Since her transplant, Kayli shares her story to inform others about organ donation and transplantation. She and Patsy traveled to Washington, D.C., with a group from the National Kidney Foundation, where she met with congressional representatives to talk about organ transplantation and the importance of insurance coverage for recipients.

Her story has also inspired others closer to home.

“All my friends have signed up as donors,” she says.

Brannon encourages those who are considering becoming an organ donor to understand the impact it has on not only an individual, but a family and a community.

“It totally changes a person’s life,” he says. “My sister went from having to get dialysis and being unable to live a normal life. She couldn’t work. Now, she runs a business.”

Golden Age in Florida’s Movie Past

Tuesday, March 20th, 2018

Johnny Weissmuller, second from left, with members of the “Tarzan” production crew at Silver Springs between scenes.
Photo courtesy of the State Archives of Florida

It was the call of the jungle heard around the world: that classic Tarzan yell created by movie star and Olympic swimmer Johnny Weissmuller nearly 80 years ago.

Those of us of a certain generation remember it well, but did you know Florida factored into “Tarzan” and other great old movies?

One of the early films shot in Florida in the 1930s and 1940s, the Tarzan franchise helped put Silver Springs (www.silversprings.com) and Wakulla Springs (www.floridastateparks.org) on Hollywood’s radar as directors, producers, makeup artists and cameramen crawled over the landscape like ants.

In the 1920s, Weissmuller set 50 world records and won five Olympic gold medals before he turned to acting.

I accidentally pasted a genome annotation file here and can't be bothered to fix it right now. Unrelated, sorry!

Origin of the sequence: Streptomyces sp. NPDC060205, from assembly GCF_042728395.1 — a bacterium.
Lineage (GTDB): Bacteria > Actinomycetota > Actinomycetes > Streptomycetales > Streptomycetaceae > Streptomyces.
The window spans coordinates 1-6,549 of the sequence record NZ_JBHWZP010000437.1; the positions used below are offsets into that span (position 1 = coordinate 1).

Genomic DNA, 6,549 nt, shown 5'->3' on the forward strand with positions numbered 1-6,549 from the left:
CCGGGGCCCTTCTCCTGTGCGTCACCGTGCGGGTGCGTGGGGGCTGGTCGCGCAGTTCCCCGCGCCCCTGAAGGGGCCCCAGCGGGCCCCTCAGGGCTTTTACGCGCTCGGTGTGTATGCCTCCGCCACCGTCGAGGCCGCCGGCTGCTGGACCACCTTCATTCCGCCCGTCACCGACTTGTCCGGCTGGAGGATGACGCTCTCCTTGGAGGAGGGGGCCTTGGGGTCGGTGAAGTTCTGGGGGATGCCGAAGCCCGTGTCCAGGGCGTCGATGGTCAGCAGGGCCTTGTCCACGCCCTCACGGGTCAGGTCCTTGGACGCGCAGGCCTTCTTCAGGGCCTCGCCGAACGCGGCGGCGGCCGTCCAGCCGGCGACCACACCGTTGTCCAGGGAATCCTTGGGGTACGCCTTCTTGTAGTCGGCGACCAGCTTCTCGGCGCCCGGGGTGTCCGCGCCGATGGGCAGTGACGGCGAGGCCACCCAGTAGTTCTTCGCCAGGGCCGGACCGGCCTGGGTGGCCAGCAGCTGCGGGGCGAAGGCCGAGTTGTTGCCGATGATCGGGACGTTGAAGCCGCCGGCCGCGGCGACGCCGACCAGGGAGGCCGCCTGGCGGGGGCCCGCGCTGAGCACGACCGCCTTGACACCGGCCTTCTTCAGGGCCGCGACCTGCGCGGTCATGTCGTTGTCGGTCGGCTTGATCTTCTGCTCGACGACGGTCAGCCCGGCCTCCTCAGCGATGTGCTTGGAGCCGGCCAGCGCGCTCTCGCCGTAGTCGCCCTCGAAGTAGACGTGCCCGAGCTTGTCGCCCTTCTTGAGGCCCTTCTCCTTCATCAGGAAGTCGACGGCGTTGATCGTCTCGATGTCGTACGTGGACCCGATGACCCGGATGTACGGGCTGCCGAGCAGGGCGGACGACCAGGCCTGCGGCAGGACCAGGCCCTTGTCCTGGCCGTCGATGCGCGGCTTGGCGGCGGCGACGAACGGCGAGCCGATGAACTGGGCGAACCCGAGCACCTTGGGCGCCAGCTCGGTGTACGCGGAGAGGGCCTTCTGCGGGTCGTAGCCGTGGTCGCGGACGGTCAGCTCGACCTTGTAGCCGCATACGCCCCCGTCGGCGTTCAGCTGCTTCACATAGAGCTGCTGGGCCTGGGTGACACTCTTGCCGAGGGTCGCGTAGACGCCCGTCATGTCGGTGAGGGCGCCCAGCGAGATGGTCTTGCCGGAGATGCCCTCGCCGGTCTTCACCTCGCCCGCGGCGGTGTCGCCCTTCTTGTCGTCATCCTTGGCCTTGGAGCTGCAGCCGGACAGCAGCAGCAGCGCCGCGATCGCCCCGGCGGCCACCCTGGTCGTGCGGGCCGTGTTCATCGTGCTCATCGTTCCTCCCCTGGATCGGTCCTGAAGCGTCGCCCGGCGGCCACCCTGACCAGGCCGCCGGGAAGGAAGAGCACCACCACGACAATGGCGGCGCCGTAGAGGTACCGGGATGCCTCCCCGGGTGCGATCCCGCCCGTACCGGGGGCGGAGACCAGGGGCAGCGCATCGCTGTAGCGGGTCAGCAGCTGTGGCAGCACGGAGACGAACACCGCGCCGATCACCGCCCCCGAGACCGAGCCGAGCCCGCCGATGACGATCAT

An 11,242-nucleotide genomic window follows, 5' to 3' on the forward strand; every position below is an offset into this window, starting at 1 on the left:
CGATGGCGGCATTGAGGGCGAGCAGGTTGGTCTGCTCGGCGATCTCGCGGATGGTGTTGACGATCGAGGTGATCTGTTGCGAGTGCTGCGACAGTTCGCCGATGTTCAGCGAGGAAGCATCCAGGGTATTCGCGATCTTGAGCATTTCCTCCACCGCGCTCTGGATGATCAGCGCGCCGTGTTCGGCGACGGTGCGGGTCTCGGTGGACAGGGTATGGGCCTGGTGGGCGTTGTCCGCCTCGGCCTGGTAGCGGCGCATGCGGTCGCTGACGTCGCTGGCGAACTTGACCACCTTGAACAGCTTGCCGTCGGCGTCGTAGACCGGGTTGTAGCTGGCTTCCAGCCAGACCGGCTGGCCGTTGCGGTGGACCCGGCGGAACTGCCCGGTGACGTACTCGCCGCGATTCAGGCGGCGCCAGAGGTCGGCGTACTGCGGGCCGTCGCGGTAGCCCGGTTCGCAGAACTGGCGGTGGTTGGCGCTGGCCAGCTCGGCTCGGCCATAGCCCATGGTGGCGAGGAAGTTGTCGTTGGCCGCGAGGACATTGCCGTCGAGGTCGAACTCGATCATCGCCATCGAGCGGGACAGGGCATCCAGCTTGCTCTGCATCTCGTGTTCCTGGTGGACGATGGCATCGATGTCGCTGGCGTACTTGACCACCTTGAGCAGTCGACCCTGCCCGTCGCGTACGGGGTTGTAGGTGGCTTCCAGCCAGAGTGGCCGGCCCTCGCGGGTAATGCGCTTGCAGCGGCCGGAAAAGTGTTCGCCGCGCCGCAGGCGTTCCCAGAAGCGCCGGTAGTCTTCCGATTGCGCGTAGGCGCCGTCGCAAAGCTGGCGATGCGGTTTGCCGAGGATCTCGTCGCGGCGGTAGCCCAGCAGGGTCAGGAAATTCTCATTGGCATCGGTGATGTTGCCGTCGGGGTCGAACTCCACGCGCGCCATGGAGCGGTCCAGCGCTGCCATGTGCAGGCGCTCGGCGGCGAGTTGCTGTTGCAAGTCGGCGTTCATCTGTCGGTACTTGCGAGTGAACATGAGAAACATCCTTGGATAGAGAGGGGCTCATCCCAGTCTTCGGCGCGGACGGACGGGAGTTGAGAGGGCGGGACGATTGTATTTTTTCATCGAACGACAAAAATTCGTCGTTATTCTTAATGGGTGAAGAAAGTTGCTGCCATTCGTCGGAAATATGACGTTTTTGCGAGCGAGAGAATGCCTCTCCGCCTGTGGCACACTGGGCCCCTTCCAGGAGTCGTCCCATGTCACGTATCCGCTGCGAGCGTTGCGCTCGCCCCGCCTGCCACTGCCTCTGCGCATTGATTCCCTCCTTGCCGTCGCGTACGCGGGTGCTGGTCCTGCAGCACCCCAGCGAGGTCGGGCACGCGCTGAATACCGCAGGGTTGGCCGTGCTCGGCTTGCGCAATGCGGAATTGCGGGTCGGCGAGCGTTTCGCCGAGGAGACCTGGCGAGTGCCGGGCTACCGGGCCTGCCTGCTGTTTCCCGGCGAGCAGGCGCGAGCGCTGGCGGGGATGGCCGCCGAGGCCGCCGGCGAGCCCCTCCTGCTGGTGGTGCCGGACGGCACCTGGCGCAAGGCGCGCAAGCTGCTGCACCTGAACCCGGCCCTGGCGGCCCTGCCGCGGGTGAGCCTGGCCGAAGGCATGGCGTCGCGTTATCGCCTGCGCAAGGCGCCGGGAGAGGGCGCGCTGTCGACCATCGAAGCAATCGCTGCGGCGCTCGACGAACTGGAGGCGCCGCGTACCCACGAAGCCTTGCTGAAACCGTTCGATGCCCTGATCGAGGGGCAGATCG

He starred in 12 Tarzan films and played the title character in “Jungle Jim,” released in 1948.

Silver Springs and Wakulla Springs both hosted “Creature from the Black Lagoon,” too. Produced in black and white in 1954, the horror film was one of many 3-D movies released in the 1950s.

The gift store at Silver Springs State Park has an exhibit about both films. You can see the Creature costume worn by stars Ben Chapman on land and Ricou Browning underwater. Wakulla Springs promotes the Tarzan films with an informational kiosk.

Lakeland-born singer and entertainer Frances Langford hit the radio big time as Bob Hope’s vocalist and the comedic sidekick to Don Ameche. She had minor film roles, but is better known for recording “I’m in the Mood for Love,” “Hurray for Hollywood” and “You are My Lucky Star” in the 1930s and 1940s. She was also a regular performer with Hope’s USO shows.

Langford spent her later years in Rio, near Jensen Beach, where she fished and supported several charities. She died in Jensen Beach in 2005 at age 92. Her story is told in a permanent exhibit with photos and memorabilia at the Elliott Museum in Stuart (https://elliottmuseum.org).

“The Yearling,” based on Marjorie Kinnan Rawlings’ book, was filmed in the Juniper Prairie Wilderness in the Ocala National Forest in 1948, and starred Gregory Peck and Jane Wyman. Head to Hawthorne, between Gainesville and Palatka, to visit the author’s home, Cross Creek, and have lunch at The Yearling Restaurant, which features old-Florida décor.

Affordable Florida
Three Florida cities made the GoBanking Rates list of affordable places to visit if you are age 50 or older.

St. Augustine was ranked No. 9 with living history museums and re-enactments. Trolley rides take visitors past all the sites from Old Town/St. George Street to the Pirate Museum. The beach is nearby.

Tampa, No. 22, boasts the new Riverwalk entertainment district, the Florida Aquarium, the Tampa Bay History Center and transportation ranging from streetcars to water taxis.

Tallahassee, No. 39, has more than 600 miles of trails, sunset paddles, swamp tours and fine dining districts.

Passport Changes
Getting a passport jumped in price. The $110 application fee carries an additional $35 fee—a $10 increase—when renewed at a local post office.

Save the $35 and renew by mail, if you qualify. Mail renewal typically takes four to six weeks via priority mail. For details and options, visit www.usa.gov/passport.

Florida native and travel enthusiast Pamela A. Keene is a freelance journalist who specializes in travel, gardening, personality and feature writing. She is also a photographer and accomplished sailor. Her website is www.pamelakeene.com.